Longitudinal Heart Failure Medication Use and Adherence Following Left Ventricular Assist Device Implantation in Privately Insured Patients
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Background There are few data describing the longitudinal use of and adherence to heart failure medications following left ventricular assist device (LVAD) implantation.
Methods and Results Using a large US commercial insurance database, patients who received an LVAD (International Classification of Diseases, 9th Revision, Clinical Modification code 37.66) and survived to hospital discharge without heart transplantation between January 1, 2006, and March 31, 2015, were identified. Heart failure medication use from 3 months before 1‐year post‐LVAD was examined using linked pharmacy claims. Differences in the proportion of patients taking heart failure medications post LVAD compared with pre LVAD were examined using McNemar test. Predictors of post‐LVAD medication use and poor medication adherence (proportion of days covered <0.8) were identified via logistic regression. Among 362 patients (mean age, 57.4 years; 75.1% men), compared with pre LVAD, the proportion of patients taking anticoagulants and antiarrhythmics following LVAD increased; mineralocorticoid receptor antagonists, thiazide diuretics, and digoxin decreased; and β‐blockers, angiotensin‐converting enzyme inhibitors/angiotensin receptor blockers, and loop diuretics did not change. Pre‐LVAD medication use was associated with post‐LVAD use across all medication classes. The proportion of patients with poor medication adherence was 28.8%, 39.0%, and 36.0% for β‐blockers, angiotensin‐converting enzyme inhibitors/angiotensin receptor blockers, and anticoagulants, respectively. Many patients with poor adherence completely discontinued use of the medication.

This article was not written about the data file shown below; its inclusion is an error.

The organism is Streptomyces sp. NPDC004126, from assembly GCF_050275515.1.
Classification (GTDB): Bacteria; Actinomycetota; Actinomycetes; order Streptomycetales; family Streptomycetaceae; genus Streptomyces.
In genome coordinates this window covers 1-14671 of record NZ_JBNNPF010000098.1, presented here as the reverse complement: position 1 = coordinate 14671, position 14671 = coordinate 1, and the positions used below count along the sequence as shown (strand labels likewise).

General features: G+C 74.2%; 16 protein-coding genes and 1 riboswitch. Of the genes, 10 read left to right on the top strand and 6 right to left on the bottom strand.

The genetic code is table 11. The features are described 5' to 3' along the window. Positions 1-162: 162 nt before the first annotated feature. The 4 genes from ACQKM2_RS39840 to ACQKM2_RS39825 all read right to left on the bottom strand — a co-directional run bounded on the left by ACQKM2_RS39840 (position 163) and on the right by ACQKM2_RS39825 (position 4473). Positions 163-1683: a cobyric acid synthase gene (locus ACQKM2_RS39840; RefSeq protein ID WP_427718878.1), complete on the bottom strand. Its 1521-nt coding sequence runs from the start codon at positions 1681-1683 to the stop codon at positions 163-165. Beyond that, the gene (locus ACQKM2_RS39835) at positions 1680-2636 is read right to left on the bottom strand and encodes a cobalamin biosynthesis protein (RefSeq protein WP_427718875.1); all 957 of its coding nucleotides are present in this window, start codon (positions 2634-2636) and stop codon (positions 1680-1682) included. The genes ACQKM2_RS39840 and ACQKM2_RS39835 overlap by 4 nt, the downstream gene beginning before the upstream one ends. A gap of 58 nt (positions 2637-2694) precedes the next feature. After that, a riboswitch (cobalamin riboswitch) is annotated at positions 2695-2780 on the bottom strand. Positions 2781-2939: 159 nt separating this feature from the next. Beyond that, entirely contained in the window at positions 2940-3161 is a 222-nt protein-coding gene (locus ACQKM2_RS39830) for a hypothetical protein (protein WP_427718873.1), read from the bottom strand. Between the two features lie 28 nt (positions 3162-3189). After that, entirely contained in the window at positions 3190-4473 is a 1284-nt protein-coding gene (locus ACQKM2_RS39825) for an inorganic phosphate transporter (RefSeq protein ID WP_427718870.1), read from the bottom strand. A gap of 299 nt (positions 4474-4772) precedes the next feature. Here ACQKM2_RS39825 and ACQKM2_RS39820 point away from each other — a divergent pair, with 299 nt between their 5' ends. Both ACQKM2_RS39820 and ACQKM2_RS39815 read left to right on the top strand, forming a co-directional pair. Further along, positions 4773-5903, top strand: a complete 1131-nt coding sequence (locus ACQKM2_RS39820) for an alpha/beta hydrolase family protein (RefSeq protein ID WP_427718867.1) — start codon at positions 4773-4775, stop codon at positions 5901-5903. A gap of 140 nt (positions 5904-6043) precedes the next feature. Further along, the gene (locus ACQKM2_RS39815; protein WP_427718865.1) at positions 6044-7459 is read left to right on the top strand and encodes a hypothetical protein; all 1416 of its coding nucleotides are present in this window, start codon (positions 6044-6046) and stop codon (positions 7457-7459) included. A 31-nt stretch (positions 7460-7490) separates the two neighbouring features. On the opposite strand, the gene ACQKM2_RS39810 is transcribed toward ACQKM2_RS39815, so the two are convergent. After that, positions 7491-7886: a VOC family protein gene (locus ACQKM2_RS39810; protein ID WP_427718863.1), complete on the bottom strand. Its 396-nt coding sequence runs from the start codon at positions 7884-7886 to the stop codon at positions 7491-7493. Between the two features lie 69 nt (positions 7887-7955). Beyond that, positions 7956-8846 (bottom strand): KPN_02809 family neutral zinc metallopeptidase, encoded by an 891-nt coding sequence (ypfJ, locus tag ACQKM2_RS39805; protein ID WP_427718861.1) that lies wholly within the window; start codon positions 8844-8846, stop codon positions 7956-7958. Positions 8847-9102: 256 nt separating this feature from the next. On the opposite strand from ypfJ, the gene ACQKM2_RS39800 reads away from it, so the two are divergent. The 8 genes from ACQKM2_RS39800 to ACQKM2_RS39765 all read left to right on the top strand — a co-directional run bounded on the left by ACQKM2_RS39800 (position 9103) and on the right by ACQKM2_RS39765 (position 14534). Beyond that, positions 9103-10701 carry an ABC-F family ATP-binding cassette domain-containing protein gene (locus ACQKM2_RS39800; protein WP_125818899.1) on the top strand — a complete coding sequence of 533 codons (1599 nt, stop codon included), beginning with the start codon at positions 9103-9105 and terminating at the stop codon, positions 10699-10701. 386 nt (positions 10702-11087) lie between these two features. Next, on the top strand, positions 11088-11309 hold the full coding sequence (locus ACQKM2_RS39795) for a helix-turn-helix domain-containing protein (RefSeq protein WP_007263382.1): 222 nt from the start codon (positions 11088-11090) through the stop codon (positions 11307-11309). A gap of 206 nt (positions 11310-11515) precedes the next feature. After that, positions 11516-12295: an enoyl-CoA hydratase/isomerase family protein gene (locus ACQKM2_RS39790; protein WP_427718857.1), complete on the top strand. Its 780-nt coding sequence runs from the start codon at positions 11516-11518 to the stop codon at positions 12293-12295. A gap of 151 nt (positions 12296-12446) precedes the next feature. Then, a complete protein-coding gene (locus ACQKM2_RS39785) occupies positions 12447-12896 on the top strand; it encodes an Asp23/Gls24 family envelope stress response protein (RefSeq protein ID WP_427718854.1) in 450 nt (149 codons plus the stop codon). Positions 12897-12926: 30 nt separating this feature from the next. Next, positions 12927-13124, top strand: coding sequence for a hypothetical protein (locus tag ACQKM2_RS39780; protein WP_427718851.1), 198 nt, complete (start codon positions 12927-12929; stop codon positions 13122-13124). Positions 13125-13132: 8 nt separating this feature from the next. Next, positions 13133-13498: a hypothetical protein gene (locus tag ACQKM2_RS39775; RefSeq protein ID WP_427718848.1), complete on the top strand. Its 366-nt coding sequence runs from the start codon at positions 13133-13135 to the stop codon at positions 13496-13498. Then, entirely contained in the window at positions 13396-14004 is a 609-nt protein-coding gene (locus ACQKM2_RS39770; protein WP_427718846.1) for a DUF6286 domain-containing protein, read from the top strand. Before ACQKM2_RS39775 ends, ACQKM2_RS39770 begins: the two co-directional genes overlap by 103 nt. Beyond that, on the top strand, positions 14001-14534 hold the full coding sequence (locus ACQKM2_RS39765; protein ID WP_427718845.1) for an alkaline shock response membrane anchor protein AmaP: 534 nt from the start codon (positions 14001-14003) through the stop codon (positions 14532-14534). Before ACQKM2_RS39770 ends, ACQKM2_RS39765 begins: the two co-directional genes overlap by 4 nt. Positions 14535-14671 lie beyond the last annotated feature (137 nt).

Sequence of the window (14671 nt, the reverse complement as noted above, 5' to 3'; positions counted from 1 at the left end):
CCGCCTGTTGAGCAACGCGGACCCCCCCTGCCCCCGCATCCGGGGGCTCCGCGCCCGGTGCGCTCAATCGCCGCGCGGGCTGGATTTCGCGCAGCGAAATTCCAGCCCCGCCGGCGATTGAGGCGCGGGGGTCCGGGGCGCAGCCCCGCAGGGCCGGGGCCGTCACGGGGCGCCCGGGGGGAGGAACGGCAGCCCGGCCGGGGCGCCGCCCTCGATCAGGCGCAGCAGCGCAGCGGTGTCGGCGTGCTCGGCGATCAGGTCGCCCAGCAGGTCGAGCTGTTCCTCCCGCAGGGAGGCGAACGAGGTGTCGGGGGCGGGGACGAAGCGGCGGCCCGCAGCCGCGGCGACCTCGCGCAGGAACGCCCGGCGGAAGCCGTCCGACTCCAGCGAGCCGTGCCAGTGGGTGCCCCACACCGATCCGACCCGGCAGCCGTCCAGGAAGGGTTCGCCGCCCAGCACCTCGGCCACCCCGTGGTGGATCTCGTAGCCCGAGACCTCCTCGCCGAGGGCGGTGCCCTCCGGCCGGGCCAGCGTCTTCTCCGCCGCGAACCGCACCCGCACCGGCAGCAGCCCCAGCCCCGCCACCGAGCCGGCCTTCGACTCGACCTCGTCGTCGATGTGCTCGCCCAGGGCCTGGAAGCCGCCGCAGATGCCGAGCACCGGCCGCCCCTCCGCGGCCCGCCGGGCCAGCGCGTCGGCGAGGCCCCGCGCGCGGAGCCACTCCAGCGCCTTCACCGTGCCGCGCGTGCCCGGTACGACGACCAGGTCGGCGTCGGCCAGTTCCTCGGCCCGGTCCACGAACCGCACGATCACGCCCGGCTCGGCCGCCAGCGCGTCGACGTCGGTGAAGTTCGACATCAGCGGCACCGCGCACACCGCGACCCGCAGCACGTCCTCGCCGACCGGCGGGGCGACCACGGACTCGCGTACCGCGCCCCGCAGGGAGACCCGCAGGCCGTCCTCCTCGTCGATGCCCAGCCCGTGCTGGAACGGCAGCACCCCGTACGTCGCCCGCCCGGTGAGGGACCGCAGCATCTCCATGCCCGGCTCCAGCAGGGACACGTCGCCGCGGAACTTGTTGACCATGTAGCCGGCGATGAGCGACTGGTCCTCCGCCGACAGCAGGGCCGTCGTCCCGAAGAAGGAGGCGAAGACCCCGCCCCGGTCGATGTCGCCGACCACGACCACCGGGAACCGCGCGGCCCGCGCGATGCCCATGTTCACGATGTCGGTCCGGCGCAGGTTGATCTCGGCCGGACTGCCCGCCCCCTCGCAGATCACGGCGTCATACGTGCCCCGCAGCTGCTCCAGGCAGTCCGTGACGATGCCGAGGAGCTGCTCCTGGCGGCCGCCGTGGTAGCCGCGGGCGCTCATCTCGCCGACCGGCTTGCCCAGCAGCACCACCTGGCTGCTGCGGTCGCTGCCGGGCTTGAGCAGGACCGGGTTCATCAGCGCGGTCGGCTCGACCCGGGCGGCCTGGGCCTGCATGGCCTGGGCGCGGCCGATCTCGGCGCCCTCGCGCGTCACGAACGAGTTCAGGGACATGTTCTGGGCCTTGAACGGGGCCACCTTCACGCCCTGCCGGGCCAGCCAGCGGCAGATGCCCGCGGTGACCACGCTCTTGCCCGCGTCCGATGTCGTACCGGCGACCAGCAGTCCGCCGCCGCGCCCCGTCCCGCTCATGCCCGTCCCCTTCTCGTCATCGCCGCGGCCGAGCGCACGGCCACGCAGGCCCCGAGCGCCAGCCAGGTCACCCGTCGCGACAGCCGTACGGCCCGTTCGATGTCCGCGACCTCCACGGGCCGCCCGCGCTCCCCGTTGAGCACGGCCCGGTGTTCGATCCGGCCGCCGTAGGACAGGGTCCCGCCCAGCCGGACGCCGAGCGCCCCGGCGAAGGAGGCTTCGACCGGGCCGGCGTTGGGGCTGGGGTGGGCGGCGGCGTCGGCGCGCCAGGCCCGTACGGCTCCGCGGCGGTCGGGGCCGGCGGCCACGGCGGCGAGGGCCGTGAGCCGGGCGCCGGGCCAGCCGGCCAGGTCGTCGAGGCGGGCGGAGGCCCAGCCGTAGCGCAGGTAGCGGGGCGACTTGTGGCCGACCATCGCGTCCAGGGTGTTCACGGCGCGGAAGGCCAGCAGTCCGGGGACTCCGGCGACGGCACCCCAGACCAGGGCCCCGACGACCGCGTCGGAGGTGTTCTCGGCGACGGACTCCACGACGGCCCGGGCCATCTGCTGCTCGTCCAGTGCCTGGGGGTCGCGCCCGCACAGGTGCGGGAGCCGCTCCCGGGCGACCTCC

Conclusions Neurohormonal antagonist use after LVAD was inconsistent, perhaps reflecting uncertainty of therapeutic benefit in this population. Medication adherence post‐LVAD was poor in many patients. Further work is needed to delineate the reasons for nonadherence after LVAD.